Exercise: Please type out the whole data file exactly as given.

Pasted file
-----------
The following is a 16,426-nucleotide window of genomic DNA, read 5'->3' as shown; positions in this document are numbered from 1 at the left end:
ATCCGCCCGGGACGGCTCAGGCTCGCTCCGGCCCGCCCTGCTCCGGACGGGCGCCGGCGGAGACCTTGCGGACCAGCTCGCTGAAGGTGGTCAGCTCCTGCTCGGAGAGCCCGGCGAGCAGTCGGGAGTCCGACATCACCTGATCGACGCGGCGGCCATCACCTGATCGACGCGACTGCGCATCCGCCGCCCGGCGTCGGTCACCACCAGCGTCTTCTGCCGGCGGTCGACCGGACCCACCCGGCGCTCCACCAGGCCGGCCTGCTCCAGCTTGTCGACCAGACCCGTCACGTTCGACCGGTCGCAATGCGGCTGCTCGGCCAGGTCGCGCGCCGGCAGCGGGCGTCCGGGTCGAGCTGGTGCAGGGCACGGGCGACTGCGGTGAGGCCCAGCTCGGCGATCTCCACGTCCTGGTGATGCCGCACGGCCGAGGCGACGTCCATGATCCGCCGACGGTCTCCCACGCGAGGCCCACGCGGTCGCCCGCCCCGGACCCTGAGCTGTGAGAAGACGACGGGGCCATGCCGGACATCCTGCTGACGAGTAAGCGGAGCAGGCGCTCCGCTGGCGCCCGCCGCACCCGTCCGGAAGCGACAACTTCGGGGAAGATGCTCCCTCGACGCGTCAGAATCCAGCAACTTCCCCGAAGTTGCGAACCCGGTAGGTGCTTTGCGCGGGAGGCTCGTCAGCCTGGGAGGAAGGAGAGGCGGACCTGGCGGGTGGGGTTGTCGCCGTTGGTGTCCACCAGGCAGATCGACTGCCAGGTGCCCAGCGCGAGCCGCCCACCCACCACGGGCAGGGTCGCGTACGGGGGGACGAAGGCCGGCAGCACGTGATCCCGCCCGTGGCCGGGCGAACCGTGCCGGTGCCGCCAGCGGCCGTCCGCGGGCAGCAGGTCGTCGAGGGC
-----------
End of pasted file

The following is a 16,426-nucleotide window of genomic DNA, read 5'->3' as shown; positions in this document are numbered from 1 at the left end:
ATCCGCCCGGGACGGCTCAGGCTCGCTCCGGCCCGCCCTGCTCCGGACGGGCGCCGGCGGAGACCTTGCGGACCAGCTCGCTGAAGGTGGTCAGCTCCTGCTCGGAGAGCCCGGCGAGCAGTCGGGAGTCCGACATCACCTGATCGACGCGGCGGCCATCACCTGATCGACGCGACTGCGCATCCGCCGCCCGGCGTCGGTCACCACCAGCGTCTTCTGCCGGCGGTCGACCGGACCCACCCGGCGCTCCACCAGGCCGGCCTGCTCCAGCTTGTCGACCAGACCCGTCACGTTCGACCGGTCGCAATGCGGCTGCTCGGCCAGGTCGCGCGCCGGCAGCGGGCGTCCGGGTCGAGCTGGTGCAGGGCACGGGCGACTGCGGTGAGGCCCAGCTCGGCGATCTCCACGTCCTGGTGATGCCGCACGGCCGAGGCGACGTCCATGATCCGCCGACGGTCTCCCACGCGAGGCCCACGCGGTCGCCCGCCCCGGACCCTGAGCTGTGAGAAGACGACGGGGCCATGCCGGACATCCTGCTGACGAGTAAGCGGAGCAGGCGCTCCGCTGGCGCCCGCCGCACCCGTCCGGAAGCGACAACTTCGGGGAAGATGCTCCCTCGACGCGTCAGAATCCAGCAACTTCCCCGAAGTTGCGAACCCGGTAGGTGCTTTGCGCGGGAGGCTCGTCAGCCTGGGAGGAAGGAGAGGCGGACCTGGCGGGTGGGGTTGTCGCCGTTGGTGTCCACCAGGCAGATCGACTGCCAGGTGCCCAGCGCGAGCCGCCCACCCACCACGGGCAGGGTCGCGTACGGGGGGACGAAGGCCGGCAGCACGTGATCCCGCCCGTGGCCGGGCGAACCGTGCCGGTGCCGCCAGCGGCCGTCCGCGGGCAGCAGGTCGTCGAGGGC